Peak OIl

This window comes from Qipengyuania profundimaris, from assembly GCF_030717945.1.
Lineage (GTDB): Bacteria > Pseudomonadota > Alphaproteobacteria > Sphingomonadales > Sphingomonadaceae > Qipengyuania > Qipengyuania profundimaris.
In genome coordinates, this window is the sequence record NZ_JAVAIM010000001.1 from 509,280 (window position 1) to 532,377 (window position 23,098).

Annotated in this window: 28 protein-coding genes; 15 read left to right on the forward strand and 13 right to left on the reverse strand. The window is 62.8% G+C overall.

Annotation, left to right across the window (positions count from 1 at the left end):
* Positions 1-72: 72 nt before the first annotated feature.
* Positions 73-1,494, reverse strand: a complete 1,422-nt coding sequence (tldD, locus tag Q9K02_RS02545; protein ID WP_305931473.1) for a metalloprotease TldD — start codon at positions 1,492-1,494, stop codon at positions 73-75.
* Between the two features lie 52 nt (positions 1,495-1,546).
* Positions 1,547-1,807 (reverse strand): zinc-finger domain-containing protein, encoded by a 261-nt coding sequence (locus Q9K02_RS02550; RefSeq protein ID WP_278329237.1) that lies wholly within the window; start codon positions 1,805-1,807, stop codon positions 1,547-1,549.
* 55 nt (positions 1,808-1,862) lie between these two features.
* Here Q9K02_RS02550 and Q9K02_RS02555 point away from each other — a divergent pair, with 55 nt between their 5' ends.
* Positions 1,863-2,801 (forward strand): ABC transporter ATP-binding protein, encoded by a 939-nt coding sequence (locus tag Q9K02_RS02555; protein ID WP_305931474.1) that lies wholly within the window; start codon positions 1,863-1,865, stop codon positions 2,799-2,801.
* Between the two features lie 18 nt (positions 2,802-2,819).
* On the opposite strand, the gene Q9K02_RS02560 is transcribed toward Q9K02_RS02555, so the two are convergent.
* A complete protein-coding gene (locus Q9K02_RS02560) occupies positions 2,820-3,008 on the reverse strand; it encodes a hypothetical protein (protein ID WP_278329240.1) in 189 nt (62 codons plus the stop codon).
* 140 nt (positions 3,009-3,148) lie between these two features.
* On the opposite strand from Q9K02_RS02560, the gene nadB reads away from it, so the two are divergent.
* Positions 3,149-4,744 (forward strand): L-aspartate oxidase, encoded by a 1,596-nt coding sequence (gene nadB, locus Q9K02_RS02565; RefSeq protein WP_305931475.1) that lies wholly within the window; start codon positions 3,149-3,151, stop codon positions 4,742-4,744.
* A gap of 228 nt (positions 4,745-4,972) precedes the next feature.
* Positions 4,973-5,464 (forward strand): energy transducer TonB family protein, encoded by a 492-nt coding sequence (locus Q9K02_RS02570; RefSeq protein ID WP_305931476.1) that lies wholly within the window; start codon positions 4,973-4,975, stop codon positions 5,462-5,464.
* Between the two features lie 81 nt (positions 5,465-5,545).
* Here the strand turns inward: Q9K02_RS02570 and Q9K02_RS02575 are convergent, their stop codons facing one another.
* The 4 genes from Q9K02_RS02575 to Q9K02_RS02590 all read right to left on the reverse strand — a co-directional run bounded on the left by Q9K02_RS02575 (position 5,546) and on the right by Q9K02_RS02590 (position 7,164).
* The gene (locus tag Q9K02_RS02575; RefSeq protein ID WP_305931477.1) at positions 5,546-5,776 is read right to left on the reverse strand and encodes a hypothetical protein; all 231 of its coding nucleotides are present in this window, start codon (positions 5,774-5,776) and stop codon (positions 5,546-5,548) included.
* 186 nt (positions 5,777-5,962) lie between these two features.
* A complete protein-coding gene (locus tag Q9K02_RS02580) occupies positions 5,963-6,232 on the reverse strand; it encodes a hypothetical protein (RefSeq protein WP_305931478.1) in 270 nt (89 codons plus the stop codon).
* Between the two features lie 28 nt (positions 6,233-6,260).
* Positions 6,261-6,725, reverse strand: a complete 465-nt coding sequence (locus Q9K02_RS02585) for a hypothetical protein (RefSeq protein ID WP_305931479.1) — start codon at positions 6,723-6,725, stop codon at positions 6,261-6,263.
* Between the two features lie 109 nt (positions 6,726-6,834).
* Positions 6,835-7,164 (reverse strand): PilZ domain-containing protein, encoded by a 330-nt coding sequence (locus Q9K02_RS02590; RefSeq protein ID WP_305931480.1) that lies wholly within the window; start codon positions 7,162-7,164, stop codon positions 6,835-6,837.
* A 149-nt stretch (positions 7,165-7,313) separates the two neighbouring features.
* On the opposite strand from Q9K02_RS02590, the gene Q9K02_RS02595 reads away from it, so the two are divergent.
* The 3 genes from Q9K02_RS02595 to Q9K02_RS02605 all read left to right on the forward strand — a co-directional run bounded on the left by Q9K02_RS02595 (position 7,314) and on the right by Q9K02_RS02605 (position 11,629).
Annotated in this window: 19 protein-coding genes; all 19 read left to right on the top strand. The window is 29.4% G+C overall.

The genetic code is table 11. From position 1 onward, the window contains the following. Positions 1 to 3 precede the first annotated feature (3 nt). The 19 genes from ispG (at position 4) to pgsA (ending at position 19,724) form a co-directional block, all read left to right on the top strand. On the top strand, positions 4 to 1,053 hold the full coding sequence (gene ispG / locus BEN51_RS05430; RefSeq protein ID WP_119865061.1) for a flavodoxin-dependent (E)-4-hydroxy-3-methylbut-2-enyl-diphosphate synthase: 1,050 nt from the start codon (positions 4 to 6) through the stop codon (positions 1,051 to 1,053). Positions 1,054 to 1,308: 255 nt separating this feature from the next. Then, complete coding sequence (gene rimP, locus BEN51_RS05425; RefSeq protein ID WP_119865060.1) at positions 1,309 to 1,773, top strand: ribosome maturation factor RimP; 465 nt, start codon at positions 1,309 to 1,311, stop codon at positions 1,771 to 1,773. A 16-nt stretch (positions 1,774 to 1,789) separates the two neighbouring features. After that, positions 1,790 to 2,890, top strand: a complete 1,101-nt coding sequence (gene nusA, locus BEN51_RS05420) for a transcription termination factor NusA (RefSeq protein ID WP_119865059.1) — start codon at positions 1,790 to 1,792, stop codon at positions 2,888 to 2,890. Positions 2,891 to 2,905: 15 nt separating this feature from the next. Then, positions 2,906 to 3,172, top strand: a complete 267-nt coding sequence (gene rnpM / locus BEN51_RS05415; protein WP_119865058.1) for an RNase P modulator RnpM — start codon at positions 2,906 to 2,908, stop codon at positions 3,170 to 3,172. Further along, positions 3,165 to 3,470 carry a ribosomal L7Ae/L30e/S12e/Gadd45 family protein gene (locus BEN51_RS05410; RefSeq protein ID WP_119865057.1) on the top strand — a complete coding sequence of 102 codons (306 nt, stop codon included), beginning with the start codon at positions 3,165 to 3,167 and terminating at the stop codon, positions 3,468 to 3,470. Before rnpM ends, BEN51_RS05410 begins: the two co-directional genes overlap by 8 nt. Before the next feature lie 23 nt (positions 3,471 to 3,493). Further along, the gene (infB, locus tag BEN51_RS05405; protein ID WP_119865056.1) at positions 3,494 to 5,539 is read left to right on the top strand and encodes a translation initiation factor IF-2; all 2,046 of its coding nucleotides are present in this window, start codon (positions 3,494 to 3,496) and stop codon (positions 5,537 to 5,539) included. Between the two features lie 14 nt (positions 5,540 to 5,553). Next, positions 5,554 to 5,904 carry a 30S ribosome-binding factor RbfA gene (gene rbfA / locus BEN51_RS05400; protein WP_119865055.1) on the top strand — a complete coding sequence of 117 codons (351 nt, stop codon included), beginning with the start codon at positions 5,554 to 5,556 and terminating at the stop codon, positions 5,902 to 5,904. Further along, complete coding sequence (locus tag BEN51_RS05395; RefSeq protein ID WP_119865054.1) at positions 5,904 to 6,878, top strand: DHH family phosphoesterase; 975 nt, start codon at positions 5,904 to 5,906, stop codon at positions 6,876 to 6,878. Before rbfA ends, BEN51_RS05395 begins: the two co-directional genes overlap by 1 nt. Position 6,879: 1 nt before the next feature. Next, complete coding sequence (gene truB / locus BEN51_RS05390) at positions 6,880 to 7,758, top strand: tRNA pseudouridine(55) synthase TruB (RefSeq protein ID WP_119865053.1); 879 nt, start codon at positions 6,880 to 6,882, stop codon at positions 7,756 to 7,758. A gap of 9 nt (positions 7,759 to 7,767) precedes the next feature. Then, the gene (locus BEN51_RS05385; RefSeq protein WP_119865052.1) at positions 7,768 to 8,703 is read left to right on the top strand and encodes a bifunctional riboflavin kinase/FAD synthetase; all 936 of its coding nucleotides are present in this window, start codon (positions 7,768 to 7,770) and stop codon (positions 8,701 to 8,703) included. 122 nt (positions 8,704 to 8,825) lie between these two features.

What is Peak oil theory Peak Oil is the point where global oil production maximizes and enters an irreversible decline. Peak Oil Theory is an extrapolation of a typical oil field’s production decline curve. The Peak Oil Theory doesn’t propose that the world is running out of oil; it just attempts to predict when the world will no longer be able to increase or even maintain its current daily production. Peak Oil Theory is simple science backed by years of empirical data gathered from tens of thousands of existing fields. Why is it important of understand peak oil? Acknowledging the validity of the Peak Oil Theory will go a long way toward removing the political barriers that currently hinder our efforts to move to a sustainable society. How much oil does the world use? The world uses about 100 million barrels a day; 36 Billion barrels a year; 1 trillion every 28 years. If this daily production was put into foot-high, one gallon containers and these containers were strung together, the string would circle the earth at the equator 32 times. ONE DAY’S USAGE! Peak Oil Theory models the production of all the worlds’ oil fields; how many are there? Presently, there are more than 65,000 oil fields around the world, with many of the largest located in the Middle East where thousands of oil fields have been discovered. Despite the large number of fields 94% of known reserves are concentrated in fewer than 1500 major oil fields. Of these 1500 fields approximately 500 are giant class fields (over 500 million bbls), with 40 of those reaching super-giant status (over 5 billion bbls). When were all the giant oil fields found? With a few exceptions, most of the major onshore oil fields/shallow offshore were found between 1926 and 1979. You don’t miss a major oil field, they are huge (Ghawar is 170mi by 20mi). Exceptions: 1998 onshore Shaybah The Empty Quarter- Saudi Arabia; 1979 offshore Ku-Maloob-Zaap- Mexico; 2009 onshore Shaikan and Sheikh Adi -Kurdish Iraq; and, the master of disaster, the poster child for the proof of peak oil, 2000 offshore (shallow) Kashagan- Kazakhstan. How much oil does the world have? The world’s Proven Reserves that currently total 1.7 trillion barrels are mostly in OPEC (about 80%). Proven Reserves refer to the quantity of oil that a company reasonably expects to extract from a given formation given the technology available and the current pricing (reserves can grow without any new discoveries; typically, 15-20% for any given field, but restated reserves do not impact the field’s decline curve). Proven reserves are established using geological and engineering data gathered through seismic testing and exploratory drilling. Oil (bitumen) sands and heavy oil represent over 50% of the worlds Proven Reserves. How many of the world's major oil fields have peaked? Onshore conventional oil production, the mainstay of our global economy for the last 90 years, peaked around 2011. All but 4 of the 25 largest onshore/shallow water oil fields ever discovered have peaked; with peaked meaning it’s impossible to raise the daily production regardless of how much oil is left in the play (or the price of oil). Below is a list of major oil fields that represent hundreds of billions of barrels of oil and millions of barrels of daily production. These are the fields that powered the world; THEY ARE ALL IN TERMINAL DECLINE. Meaning, that their production drops by a few percentage points every year. Ghawar peaked (5.7 Mbbl/d to 3.5 Mbbl/d); Samotlor peaked (3.2 Mbbls/d to 750 Kbbls/d);Burgan peaked (2.4 Mbbl/d to 1.2Mbbl/d); Romashkinskoye peaked (1.65 Mbbls/d to 300 Kbbls/d); Gachsaran peaked (1.2 Mbbl/d to 560Kbbl/d); Bolivar Coastal (it's Venezuela, it’s a mess!); Safaniya peaked (1.5 Mbbl/d to 1.3 Mbbl/d). Prudhoe Bay peaked (1.5 Mbbl to 300 Kbbl/d);Diqang peaked (1.1 Mbbls/d to 550 Kbbl/d); Cantarell peaked (1.16 Mbbl/d to 300 Kbbl/d); Marun (1.3 Mbbl/d to 350 Kbbl/d); Agha Jari peaked (1 Mbbls/d to 170 Kbbls/d) and Thistle which was mismanaged. So, when a field hits peak production, is it out of oil? No, an oil field that has peaked can have billions of barrels of oil left. The remaining oil because of the physics of oil production (pressure, water cut etc.) can only be extracted at an ever slower rate. Production typically declines by about 3% a year, but that decline can vary greatly depending on the success of the Enhanced Oil Recovery (EOR) methods (water-flooding, gas injection etc.) deployed. Is the world finding more oil? Not onshore easy oil and not nearly enough to offset the world’s 36 billion barrels per year usage (we use about 11 times what we’ve been finding)! And in the last 10 years, with a few exceptions, ALL of the significant oil fields were found in deepwater (1000ft) or ultra-deepwater (5000ft). Examples: 2006 Lula/Tupi/Cernambi -Brazil; 2010 Johan Sverdrup- Norway; 2015 Stabroek block- Guyana; 2020 Orange Basin- Namibia. America has shale, it is energy-independent; right? The U.S. has lots of shale, but NO, America is not energy independent. Our alleged energy independence is based on a misunderstanding of the term “barrels-of-oil-equivalent” (boe). Shale is a very light form of crude, when a well is fracked a lot of NGL’s come up with the crude. NGL’s are not crude, yet many people conflate the two together; making it seem as if we are producing 20 Mbbls/d (see EIA charts below – we still import a lot of oil). The U.S. exports about 2.5 Mbbls a day of these NGL’s (ethane, propane, butane, isobutane, and pentane). The world needs their plastic bags, too How much oil does the United States use? It’s complicated by mismatched refining capabilities, but the usual number quoted is 20 million barrels a day (7 Billion bbls/year). That represents about 20% of the world’s usage for a nation with just 4% of the world’s population. If the entire world used oil as the United States does production would need to be 500 Mbbls/day! What is shale fracking? Modern high-volume hydraulic fracturing is a technique used to enable the extraction of natural gas or oil from shale and other forms of “tight” rock (in other words, impermeable rock formations that lock in oil and gas and make “classic” fossil fuel production impossible). Large quantities of water, chemicals, and sand are blasted into these formations at pressures high enough to crack the rock, allowing the once-trapped gas and oil to flow to the surface. It’s very inefficient compared to conventional oil production, and its production is very transitory. How much oil does the U.S. get from fracking? The U.S. Energy Information Administration (EIA) estimates that shale accounts for 66% of our domestic oil production and 79% of our natural gas.